Spending his youth in the country between the Kim family’s main palace, Ryongsong, and at their seaside compound in Wonsan, the young Kim Jong-un would have enjoyed the rare foods his father procured from abroad, boats and Ski-dos, horse riding, his own “General’s” uniform, models of weapons, and lots of foreign films and video games that were prohibited to the rest of the population. Often alone with his nurse and bodyguards, the young prince could order them about at his whim – and no one dared disobey.

While he did spend time under the care of his aunt, Ko Yong-suk, and with her young son, his childhood was far from normal, and he did not have the kind of tight-knit nuclear family that so many enjoy.

Despite the limited information available, some things all sources agree on: Kim Jong-un loves basketball, particularly the American NBA team the Chicago Bulls, and he also had access to the best electronic gadgets the 1990s had to offer.

Time in Switzerland

It wasn’t until he was sent to Switzerland (as had also been done with his siblings) that he seems to have developed some level of friendship with his foreign classmates, while true friendships in North Korea were all but impossible given the power dynamics between the deified princeling and his subjects (no matter how much older, respected, or accomplished they were).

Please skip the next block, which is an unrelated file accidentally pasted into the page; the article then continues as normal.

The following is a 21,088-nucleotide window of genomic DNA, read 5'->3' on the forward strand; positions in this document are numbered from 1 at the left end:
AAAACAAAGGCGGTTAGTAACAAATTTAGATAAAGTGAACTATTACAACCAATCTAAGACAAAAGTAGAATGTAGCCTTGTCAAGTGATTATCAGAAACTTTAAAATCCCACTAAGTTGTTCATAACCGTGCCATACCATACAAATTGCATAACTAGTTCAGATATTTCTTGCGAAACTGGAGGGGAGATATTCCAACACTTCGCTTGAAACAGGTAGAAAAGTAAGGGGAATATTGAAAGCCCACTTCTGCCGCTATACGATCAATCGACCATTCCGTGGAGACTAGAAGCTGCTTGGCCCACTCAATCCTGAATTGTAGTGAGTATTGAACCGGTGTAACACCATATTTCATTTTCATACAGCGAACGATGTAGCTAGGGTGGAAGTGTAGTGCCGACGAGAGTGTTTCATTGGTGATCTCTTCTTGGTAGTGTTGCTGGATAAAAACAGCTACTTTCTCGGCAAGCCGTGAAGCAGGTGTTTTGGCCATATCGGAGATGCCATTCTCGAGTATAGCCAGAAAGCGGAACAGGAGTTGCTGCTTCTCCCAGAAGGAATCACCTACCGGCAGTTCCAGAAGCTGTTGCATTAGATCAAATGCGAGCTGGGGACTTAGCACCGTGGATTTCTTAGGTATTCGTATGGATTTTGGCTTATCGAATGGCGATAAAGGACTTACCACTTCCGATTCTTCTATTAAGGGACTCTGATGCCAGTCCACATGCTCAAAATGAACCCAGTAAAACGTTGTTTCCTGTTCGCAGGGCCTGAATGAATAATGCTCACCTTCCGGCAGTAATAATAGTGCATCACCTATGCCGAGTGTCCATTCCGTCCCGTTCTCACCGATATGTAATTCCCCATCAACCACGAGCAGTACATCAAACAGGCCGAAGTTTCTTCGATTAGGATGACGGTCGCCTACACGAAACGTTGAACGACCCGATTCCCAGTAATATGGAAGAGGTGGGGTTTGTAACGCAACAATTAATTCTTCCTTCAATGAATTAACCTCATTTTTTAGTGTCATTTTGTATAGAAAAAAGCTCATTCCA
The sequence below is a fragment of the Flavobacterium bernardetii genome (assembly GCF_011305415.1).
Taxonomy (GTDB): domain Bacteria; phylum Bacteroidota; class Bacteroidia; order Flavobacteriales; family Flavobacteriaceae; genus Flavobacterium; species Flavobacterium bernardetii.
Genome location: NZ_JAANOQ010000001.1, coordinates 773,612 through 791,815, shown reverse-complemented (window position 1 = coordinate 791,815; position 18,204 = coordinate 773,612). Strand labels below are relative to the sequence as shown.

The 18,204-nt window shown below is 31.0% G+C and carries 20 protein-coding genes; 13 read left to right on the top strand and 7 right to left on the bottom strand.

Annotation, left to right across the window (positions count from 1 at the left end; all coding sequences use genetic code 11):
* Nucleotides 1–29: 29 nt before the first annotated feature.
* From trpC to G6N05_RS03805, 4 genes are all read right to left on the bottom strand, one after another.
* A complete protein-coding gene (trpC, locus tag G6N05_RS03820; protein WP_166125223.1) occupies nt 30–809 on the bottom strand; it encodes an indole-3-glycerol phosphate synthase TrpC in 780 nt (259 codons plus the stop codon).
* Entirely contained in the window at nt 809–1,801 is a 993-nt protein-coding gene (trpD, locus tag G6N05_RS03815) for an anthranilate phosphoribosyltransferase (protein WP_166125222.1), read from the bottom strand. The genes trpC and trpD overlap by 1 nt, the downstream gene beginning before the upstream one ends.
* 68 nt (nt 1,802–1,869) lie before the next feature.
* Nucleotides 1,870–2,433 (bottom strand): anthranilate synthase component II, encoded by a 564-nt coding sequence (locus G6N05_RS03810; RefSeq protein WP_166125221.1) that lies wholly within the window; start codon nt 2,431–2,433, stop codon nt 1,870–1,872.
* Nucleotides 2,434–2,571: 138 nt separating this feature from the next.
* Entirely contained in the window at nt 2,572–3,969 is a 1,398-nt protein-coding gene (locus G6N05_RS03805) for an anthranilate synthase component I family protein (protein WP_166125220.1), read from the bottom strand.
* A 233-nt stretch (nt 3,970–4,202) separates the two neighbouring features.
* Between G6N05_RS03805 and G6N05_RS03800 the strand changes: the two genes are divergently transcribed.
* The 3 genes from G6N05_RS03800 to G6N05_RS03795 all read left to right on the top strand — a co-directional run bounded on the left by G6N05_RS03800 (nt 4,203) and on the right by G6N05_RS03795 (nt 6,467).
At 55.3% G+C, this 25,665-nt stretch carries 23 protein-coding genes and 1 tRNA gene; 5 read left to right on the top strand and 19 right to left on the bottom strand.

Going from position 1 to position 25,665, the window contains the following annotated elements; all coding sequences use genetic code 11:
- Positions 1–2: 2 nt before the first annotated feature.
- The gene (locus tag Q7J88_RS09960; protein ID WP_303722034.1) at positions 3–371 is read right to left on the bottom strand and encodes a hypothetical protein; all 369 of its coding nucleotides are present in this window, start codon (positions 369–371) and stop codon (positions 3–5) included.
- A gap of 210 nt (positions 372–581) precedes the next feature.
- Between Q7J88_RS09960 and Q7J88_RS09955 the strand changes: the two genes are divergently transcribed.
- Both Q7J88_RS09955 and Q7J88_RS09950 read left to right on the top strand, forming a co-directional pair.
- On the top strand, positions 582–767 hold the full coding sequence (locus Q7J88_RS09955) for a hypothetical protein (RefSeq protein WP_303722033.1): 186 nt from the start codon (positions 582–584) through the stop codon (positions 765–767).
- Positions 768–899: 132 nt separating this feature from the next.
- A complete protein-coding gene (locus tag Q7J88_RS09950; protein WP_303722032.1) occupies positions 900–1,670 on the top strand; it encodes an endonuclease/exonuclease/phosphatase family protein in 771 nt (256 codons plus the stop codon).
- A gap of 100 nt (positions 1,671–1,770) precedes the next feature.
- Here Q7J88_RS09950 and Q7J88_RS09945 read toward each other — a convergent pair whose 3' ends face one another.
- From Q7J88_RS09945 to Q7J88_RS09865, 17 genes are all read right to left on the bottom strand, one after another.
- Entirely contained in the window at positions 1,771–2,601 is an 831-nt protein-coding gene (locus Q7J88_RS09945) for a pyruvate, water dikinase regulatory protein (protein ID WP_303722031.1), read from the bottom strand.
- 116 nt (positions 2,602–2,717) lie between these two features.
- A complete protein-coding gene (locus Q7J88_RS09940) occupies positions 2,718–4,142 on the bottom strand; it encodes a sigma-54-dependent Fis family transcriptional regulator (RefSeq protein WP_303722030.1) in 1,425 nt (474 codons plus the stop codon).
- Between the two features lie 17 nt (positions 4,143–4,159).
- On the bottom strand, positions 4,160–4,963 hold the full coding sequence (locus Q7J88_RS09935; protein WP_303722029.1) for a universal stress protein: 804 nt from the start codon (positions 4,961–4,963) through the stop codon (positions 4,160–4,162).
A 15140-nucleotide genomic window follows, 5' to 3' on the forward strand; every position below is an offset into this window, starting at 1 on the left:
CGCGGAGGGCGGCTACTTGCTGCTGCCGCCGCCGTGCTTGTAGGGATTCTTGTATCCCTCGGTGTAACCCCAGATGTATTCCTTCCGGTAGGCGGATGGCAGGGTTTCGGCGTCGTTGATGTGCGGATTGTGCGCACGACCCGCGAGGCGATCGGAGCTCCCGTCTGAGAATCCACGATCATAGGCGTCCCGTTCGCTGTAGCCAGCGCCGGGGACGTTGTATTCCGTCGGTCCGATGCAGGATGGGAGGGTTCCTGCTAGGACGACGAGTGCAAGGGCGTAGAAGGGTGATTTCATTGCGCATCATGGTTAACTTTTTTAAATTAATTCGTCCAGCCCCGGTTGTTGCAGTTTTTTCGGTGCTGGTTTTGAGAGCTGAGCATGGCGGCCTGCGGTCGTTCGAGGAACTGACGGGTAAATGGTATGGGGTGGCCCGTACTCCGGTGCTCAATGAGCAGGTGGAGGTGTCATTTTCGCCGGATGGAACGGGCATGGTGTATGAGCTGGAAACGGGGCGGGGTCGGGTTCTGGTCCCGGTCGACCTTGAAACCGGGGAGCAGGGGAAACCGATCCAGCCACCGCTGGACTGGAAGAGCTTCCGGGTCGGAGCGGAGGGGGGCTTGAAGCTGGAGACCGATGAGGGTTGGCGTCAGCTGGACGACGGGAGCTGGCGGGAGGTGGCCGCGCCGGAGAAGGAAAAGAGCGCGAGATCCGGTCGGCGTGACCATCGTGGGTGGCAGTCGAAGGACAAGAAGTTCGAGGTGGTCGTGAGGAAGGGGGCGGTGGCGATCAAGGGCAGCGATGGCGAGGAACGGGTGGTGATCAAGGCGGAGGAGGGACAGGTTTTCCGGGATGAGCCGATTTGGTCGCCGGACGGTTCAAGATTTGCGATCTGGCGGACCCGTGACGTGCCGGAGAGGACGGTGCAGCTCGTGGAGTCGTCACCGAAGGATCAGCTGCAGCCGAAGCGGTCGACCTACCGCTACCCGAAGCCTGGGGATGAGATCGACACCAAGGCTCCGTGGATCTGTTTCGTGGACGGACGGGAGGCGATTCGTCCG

During his time in Switzerland from ca. 1993 to 2001, one of the schools he attended was the International School of Berne, which cost $20,000 a year in tuition. Like other children at these schools, Kim (rather, Pak Un) was assumed to come from a wealthy but not necessarily important family, and no one realized that he was the child of one of the most notorious leaders in the world until he himself became leader.

His lack of German-language speaking skills and his ridged, constructed life outside of school meant that Kim spoke little about his life to others. Regardless, through his enjoyment of basketball, he was able to build relationships with his classmates and live more “normally” than he could when cloistered inside his Swiss apartments or back in Pyongyang.

Kim’s love of basketball and of former NBA player Dennis Rodman would later come to serve as an opening move in one of the grandest games of all: trying to establish North Korea and its leader as a serious global player in geopolitics.